Good luck!

    Kay

  18. #18
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    I don't know if you have gardening space (gardens produce a lot of food for a few packets of seed) but even a few pots of herbs and salad greens can really cut the grocery expenses. As other posters have mentioned, scratch cooking - baking bread, making your own pasta sauce, cooking dried beans - all help the $$ spent on groceries. Austerity is tough but can be a real creative challenge.
    Anne

  19. #19
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    Quote Originally Posted by margeslp View Post
    I was surprised to hear homemade bread costs less than commerical. We calculated it and found yeast was the most expensive product in the recipe so I started making my own yeast cakes.
    Yeast is very expensive if you buy it by the packet, but you can save significantly if you buy it by the jar. I buy shrink wrapped packages at Sam's Club and keep it in the fridge, saving even more. I get a year's supply of yeast for about $8. Way cheaper than buying bread (and much tastier, too).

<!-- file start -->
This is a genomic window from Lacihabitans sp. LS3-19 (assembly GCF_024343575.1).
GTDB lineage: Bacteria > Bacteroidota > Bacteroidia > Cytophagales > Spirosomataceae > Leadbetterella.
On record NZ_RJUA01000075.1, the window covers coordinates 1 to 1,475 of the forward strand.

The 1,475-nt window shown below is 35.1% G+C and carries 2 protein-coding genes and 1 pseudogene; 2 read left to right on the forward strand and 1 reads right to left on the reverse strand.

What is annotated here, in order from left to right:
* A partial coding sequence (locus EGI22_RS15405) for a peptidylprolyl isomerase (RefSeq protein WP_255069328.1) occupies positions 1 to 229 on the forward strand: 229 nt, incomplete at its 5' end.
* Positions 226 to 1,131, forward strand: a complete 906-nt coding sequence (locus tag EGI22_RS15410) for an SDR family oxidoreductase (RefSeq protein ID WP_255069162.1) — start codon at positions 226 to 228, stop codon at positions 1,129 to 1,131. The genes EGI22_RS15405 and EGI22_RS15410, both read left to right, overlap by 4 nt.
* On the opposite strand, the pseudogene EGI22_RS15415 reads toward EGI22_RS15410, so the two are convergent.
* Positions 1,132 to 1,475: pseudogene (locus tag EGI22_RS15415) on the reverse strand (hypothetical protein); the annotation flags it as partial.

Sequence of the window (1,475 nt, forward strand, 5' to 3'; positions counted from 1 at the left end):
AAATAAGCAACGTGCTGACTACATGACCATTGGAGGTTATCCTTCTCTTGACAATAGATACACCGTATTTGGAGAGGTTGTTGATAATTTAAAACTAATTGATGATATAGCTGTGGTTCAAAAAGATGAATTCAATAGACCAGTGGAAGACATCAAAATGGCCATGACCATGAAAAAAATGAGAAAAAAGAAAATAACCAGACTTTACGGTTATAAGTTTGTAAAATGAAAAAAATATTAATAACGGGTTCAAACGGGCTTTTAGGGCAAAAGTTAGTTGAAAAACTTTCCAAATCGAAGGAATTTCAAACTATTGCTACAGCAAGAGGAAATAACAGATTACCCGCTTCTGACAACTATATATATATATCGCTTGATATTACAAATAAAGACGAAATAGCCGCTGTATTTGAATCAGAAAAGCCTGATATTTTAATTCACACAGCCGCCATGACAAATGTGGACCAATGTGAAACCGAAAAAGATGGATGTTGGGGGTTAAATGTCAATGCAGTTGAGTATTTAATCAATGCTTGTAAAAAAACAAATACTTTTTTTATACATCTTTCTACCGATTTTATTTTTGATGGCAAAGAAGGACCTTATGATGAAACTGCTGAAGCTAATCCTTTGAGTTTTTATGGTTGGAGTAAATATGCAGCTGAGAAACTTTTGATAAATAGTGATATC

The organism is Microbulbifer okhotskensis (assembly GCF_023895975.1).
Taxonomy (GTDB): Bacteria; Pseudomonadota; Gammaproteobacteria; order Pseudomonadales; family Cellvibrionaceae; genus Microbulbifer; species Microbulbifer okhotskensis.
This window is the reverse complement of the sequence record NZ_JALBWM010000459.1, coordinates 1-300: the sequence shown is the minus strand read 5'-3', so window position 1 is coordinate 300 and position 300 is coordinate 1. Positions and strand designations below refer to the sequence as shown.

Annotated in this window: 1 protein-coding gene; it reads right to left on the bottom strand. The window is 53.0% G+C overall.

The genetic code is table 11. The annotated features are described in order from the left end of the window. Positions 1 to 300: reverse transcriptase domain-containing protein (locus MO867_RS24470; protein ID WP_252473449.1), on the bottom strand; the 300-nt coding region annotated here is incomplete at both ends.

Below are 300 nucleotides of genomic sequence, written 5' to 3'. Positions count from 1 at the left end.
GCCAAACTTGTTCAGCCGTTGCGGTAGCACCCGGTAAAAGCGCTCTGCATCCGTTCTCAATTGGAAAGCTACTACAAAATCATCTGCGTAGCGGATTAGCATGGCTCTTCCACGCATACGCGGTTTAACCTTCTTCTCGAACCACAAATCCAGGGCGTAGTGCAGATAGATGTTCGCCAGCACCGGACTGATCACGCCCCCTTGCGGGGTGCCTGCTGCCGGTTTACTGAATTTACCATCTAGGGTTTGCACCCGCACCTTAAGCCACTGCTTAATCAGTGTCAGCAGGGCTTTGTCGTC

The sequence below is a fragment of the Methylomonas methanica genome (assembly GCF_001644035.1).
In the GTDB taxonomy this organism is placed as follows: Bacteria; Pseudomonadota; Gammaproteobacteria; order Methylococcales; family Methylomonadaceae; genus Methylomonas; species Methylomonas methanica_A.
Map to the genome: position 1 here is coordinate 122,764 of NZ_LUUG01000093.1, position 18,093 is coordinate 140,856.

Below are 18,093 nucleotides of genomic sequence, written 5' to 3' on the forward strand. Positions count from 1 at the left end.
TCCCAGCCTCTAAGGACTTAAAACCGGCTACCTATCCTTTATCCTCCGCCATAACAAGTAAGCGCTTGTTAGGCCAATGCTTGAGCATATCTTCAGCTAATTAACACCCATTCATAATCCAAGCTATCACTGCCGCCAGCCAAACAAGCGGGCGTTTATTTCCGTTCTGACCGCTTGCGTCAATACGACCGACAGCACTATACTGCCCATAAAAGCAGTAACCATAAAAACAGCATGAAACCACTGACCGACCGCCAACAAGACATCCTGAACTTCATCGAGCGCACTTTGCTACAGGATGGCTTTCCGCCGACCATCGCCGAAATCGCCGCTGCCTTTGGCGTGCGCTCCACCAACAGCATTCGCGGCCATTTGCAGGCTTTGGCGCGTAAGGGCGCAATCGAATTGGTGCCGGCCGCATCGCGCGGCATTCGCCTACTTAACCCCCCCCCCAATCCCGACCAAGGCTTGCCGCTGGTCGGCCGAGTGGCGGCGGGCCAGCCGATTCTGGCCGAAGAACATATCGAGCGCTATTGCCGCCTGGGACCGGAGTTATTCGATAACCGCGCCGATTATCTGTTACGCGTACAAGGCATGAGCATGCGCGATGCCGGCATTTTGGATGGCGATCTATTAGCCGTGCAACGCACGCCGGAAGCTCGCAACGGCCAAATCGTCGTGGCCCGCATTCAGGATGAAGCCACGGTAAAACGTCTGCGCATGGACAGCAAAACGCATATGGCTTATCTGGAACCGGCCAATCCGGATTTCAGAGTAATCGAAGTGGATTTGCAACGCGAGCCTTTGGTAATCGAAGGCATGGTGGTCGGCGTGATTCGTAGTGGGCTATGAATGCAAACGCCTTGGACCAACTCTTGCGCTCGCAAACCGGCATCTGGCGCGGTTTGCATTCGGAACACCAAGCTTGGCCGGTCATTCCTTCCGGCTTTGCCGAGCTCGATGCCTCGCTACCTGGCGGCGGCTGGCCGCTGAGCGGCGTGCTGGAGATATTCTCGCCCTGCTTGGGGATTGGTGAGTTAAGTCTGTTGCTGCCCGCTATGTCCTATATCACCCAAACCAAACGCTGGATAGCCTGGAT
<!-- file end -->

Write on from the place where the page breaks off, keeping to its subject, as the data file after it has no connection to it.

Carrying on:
The motive power of democracy is love. ~ Henri Bergson

  20. #20
    Quote Originally Posted by ClaraB View Post
    Yeast is very expensive if you buy it by the packet, but you can save significantly if you buy it by the jar. I buy shrink wrapped packages at Sam's Club and keep it in the fridge, saving even more. I get a year's supply of yeast for about $8. Way cheaper than buying bread (and much tastier, too).
    Aha! My bread making was way before big box stores existed. No question that homemade bread is tastier. That was part of our problem. The loaf disappeared before I could use it as sandwich bread

  21. #21
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    Quote Originally Posted by margeslp View Post
    Aha! My bread making was way before big box stores existed. No question that homemade bread is tastier. That was part of our problem. The loaf disappeared before I could use it as sandwich bread
    There's something about that fresh baked bread smell! Since most recipes yield two loaves, I cut each loaf into two or three chunks and freeze them as soom as they cool off. It's not sitting around to eat quite as easily and I'm not baking all the time.